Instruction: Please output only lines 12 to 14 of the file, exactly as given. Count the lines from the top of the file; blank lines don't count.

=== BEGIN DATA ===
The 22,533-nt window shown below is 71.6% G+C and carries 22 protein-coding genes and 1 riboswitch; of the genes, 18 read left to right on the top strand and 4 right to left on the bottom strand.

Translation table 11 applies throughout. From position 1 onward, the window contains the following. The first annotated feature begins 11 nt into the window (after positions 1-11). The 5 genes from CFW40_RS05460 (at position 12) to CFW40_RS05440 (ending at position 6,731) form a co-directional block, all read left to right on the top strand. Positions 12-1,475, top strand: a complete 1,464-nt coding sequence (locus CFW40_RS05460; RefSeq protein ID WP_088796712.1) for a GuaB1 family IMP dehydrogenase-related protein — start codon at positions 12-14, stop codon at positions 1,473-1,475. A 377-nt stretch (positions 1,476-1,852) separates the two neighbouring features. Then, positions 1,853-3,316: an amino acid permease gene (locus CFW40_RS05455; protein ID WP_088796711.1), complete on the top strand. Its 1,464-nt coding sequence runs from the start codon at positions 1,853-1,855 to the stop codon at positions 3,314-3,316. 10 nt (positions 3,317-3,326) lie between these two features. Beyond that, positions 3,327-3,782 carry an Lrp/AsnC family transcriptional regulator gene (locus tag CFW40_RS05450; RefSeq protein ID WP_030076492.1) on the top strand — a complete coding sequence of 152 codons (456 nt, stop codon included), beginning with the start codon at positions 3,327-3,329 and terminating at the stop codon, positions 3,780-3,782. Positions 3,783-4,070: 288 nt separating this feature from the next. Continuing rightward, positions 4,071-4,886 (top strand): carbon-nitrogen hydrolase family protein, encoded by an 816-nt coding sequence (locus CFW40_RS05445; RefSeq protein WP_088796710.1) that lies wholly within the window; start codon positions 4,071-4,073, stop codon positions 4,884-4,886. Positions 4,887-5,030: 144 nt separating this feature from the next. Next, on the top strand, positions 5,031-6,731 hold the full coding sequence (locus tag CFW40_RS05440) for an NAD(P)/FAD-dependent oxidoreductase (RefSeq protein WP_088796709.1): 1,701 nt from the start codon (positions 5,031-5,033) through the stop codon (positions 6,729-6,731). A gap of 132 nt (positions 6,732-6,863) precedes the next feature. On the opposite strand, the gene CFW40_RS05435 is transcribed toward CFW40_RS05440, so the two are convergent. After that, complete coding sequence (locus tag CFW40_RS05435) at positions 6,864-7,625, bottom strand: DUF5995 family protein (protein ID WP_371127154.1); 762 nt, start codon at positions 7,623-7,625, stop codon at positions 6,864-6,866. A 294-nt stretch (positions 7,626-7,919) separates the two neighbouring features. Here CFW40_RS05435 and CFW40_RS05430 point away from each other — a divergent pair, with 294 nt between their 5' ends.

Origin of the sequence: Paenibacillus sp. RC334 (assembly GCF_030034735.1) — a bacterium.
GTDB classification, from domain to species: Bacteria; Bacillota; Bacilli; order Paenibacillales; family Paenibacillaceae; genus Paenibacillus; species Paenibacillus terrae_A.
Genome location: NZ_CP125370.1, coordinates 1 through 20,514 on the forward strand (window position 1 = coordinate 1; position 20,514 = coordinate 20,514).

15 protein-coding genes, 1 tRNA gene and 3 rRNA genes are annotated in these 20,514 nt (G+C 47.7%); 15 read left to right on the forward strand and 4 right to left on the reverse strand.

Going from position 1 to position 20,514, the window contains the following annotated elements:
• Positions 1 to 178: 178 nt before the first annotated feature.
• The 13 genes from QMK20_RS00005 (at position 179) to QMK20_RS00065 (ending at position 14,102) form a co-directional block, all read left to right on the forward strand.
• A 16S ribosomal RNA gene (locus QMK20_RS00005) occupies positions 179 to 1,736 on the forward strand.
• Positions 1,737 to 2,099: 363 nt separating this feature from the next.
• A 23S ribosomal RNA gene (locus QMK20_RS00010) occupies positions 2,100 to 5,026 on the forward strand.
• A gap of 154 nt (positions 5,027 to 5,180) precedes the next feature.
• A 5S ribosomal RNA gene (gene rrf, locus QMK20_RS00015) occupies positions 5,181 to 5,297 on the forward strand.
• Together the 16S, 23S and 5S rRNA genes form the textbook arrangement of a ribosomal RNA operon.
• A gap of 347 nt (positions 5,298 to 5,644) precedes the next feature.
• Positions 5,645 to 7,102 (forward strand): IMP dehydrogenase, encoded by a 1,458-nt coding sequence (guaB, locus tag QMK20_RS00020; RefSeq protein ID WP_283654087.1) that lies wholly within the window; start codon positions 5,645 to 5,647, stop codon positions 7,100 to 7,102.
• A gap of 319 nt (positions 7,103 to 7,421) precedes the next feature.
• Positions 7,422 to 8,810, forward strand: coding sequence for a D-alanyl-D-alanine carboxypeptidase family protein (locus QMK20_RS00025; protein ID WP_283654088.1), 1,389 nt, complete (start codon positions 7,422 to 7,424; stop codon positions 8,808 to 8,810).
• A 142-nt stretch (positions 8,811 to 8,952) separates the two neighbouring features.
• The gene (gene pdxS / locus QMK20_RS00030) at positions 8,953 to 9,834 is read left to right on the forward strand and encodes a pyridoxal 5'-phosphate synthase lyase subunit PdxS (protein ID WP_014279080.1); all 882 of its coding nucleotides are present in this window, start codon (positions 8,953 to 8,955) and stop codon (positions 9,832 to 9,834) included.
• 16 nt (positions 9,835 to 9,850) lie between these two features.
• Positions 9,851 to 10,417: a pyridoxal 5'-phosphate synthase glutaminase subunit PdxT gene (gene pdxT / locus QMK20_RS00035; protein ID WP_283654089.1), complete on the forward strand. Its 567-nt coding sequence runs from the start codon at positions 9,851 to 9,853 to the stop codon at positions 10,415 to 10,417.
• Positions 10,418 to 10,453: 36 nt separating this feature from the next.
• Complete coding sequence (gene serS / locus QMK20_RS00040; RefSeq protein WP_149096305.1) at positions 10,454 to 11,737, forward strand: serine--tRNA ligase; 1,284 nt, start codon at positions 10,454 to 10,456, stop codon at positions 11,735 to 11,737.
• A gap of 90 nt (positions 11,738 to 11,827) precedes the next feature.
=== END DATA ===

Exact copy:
• A 23S ribosomal RNA gene (locus QMK20_RS00010) occupies positions 2,100 to 5,026 on the forward strand.
• A gap of 154 nt (positions 5,027 to 5,180) precedes the next feature.
• A 5S ribosomal RNA gene (gene rrf, locus QMK20_RS00015) occupies positions 5,181 to 5,297 on the forward strand.